Call to revisit Mesoamerican Calendars. The one that is called the Real Calendar.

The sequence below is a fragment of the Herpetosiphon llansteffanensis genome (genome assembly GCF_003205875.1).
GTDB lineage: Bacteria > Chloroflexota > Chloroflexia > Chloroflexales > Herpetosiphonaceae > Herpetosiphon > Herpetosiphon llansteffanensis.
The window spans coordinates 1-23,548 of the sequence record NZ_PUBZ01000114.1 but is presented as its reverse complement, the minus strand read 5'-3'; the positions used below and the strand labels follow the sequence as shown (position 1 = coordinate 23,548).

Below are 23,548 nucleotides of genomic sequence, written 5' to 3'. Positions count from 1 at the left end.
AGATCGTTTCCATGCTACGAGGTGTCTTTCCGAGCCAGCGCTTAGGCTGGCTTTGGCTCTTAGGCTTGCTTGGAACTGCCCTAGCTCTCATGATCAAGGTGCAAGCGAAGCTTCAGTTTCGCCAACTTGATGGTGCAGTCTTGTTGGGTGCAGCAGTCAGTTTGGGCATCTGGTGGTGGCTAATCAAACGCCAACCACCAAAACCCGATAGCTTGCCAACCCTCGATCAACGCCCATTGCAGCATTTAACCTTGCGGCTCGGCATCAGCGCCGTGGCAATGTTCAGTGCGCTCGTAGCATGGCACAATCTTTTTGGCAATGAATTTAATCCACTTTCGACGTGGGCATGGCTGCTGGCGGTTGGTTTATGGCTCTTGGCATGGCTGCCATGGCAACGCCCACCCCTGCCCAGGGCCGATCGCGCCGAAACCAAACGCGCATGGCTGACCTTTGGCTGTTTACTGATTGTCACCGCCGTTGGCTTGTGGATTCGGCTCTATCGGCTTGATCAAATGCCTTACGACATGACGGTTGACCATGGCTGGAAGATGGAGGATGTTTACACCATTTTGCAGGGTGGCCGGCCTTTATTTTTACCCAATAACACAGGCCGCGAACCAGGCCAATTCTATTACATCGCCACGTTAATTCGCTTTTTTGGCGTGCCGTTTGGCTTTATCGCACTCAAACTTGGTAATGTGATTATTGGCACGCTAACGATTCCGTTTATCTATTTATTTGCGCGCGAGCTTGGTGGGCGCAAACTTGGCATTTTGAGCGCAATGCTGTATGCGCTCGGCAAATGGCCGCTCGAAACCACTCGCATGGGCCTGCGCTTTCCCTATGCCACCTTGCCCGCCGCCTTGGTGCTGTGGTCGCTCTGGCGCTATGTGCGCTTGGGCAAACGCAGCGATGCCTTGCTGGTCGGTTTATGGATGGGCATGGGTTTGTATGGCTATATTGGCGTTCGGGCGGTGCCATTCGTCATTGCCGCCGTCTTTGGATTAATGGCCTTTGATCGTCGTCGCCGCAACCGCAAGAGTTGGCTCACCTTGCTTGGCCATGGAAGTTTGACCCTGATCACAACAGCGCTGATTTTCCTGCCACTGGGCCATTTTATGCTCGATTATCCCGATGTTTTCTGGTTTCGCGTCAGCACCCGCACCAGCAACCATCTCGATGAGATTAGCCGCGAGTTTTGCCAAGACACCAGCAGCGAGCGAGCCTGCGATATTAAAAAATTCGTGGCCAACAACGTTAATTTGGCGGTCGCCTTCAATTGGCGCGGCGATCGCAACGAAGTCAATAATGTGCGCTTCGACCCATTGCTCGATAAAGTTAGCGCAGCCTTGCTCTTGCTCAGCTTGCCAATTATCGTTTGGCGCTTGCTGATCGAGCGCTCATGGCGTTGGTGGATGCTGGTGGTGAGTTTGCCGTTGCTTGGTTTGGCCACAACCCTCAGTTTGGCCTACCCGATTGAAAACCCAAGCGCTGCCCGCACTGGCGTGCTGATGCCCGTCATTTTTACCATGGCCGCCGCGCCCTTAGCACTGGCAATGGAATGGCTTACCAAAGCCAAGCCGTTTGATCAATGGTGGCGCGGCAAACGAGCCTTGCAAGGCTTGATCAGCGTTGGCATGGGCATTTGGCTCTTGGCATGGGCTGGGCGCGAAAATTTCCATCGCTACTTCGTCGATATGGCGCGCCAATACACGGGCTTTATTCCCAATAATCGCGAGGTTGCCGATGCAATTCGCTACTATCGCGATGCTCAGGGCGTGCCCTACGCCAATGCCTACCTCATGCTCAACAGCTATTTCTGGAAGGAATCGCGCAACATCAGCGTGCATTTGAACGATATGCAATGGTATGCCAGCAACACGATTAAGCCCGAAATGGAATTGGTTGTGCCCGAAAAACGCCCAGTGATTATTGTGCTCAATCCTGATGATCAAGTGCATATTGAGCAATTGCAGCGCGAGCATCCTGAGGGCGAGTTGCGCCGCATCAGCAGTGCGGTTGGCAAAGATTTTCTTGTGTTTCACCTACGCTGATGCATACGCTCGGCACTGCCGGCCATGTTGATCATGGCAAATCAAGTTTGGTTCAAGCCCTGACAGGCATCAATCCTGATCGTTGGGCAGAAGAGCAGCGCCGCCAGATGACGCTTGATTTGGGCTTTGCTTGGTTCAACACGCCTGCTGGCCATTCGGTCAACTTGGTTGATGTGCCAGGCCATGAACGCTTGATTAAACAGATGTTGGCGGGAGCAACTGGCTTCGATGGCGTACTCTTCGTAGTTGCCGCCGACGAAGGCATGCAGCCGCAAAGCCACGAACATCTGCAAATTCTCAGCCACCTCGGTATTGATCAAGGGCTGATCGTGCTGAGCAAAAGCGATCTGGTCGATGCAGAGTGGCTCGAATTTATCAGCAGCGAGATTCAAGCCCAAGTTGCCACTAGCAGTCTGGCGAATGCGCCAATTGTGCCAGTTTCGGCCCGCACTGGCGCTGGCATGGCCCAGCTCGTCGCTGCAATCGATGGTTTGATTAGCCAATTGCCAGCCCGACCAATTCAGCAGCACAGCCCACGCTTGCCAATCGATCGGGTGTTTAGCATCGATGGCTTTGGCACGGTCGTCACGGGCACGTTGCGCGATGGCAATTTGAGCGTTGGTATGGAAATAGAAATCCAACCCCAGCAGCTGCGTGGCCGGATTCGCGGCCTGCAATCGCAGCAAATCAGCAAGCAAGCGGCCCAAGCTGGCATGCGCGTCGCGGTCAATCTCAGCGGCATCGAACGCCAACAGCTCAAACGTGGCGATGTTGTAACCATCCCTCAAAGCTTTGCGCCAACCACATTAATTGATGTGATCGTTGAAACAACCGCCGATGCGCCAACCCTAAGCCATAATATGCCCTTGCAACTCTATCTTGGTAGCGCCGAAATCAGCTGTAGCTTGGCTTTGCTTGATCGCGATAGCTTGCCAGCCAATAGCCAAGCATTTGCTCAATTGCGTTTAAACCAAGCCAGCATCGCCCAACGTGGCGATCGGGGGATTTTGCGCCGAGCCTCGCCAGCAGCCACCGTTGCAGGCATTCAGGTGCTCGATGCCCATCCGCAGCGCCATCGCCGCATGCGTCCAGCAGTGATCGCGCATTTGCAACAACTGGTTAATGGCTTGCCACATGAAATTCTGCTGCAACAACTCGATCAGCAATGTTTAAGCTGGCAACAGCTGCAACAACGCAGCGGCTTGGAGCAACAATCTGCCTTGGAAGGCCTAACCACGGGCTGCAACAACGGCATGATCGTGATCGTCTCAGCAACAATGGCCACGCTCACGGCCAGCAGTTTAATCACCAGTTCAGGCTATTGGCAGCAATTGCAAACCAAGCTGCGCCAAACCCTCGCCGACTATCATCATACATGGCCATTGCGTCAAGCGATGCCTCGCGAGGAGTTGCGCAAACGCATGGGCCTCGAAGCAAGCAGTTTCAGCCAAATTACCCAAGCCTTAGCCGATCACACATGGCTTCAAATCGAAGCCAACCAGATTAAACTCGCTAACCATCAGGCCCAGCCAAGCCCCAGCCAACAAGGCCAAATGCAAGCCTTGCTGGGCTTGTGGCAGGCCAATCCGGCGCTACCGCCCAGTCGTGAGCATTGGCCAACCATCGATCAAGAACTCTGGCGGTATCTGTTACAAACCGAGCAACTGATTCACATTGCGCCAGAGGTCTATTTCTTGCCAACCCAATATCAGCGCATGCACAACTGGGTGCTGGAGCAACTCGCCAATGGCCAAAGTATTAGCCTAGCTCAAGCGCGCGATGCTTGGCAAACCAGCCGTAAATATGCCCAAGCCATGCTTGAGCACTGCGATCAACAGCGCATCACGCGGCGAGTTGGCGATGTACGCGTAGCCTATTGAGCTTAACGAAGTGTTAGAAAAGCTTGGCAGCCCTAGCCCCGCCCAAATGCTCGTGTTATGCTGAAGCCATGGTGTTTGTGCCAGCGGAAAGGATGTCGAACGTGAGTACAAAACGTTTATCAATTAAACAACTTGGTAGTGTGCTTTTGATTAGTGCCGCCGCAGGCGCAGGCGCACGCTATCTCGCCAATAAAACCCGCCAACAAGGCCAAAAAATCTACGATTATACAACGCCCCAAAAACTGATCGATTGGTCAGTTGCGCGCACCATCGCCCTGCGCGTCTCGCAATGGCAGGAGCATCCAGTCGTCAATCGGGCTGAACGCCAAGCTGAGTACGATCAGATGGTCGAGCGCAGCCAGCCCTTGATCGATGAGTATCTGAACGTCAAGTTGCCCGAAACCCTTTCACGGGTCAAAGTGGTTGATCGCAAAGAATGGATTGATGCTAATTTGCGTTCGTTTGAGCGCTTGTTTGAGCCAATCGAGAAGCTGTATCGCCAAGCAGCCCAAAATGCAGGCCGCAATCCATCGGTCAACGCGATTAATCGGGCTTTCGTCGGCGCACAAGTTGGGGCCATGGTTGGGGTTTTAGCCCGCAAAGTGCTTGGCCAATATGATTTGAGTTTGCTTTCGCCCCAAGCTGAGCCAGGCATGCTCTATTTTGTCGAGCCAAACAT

CALL TO REVISIT MESOAMERICAN CALENDARS The one that is called the Real Calendar André CAUTY Université Bordeaux 1, Bordeaux, France firstname.lastname@example.org ABSTRACT If necessary, we shall review the numerations used by the Mayas and the Aztecs. We will propose asurvey of Mesoamericans’ arithmetic and time calculations. And, we will present and discuss a main thesis. The thesis in focus has two major aspects: historical and epistemological. The presentation will take upand criticize the traditional belief that affirms that Mesoamerican peoples shared the same type of calendar,the main characteristics of which are the two following: a) this calendar would have been obtained by thecombination of the almanac and of the solar vague year, two cycles respectively of 13 x 20 days (dated byexpressions of the form αX) and of 18 x 20 + 5 days (which the Mayas dated by 365 expressions of the formβY, and b) this combination should have produced, in the Mayan case: a Calendar Round not of 260 x 365 =94 900 days but rather of only 18 980 days dated (αX, βY ), or, in the Aztec case: an Aztec century of 52 αyears distinguished by expressions of the form αXP. From an epistemological point of view, we will surveythe why and how of some historical misunderstandings of the most original creations made by the ancientAmerindians, and the fact that certain colonial documents asserted that the Indians had a ‘real’ calendar, thatis to say a calendar in sync with the annual course of the sun. In contrast to the thesis b), my second objective is not really a proposition or a conjecture to bedemonstrated, but a presentation of some Mayan and Aztec creations in arithmetic and time computations.These creations that could advantageously enter the curriculum of the classes of mathematics to wideneducational horizons by teaching students to include, accept and understand the real problem of translationamong foreign thoughts and cultures. Certainly, some ancient Mesoamerican creations may be taken updirectly by mathematics classes, on the condition that teachers will first be trained in this very uniquely-evolved cultural domain. This, indeed, is a necessary condition for anyone wishing to avoid both theimpulsive projections or interpretations which led Caramuel (1670) to produce a ‘monstrous hybrid’ ascalled by Hernández Nieto (1978) and which led Waldeck (1838) to see elephants on the text of the centralpanel of the Temple of the Inscriptions of Palenque.1 Invitation to look mathematics made outside of the Occidental realm My presentation invites researchers, teachers and didacticians of mathematics to stepoutside the disciplinary monologues and to open the windows of the classroom and ofstudents’ minds to diversity in the cognitive world.1.1 Open your mind For being mathematically educated is also to be able to escape the routines and to havea free thought, it is also to know how to reject arguments based on authority or faith. Thistype of education is obtained by exposing one’s self to the problems of others,interactively and in proportion to the openness of each to the questions that call out to menof all times, places, cultures and languages. To more clearly focus on the essential, mypresentation is based on the comparative analysis of calendars used in the AncientMesoamerica by Mayan and Aztec peoples. This presentation will examine the regardscast upon the mathematical practices that were made and unmade outside of theOccidental realm. It will be shown, in particular, how the Europeans caused, before havingeven understood it, the loss of the Mesoamerican expertise concerning calendars andcomputation. It also gives credence to those, who, in the Colonial period, claimed to haveand to use a calendar that they qualified as “real”, a calendar that did not lie and did notneed to be reset. In doing so, we will discover that a wall of incomprehension looms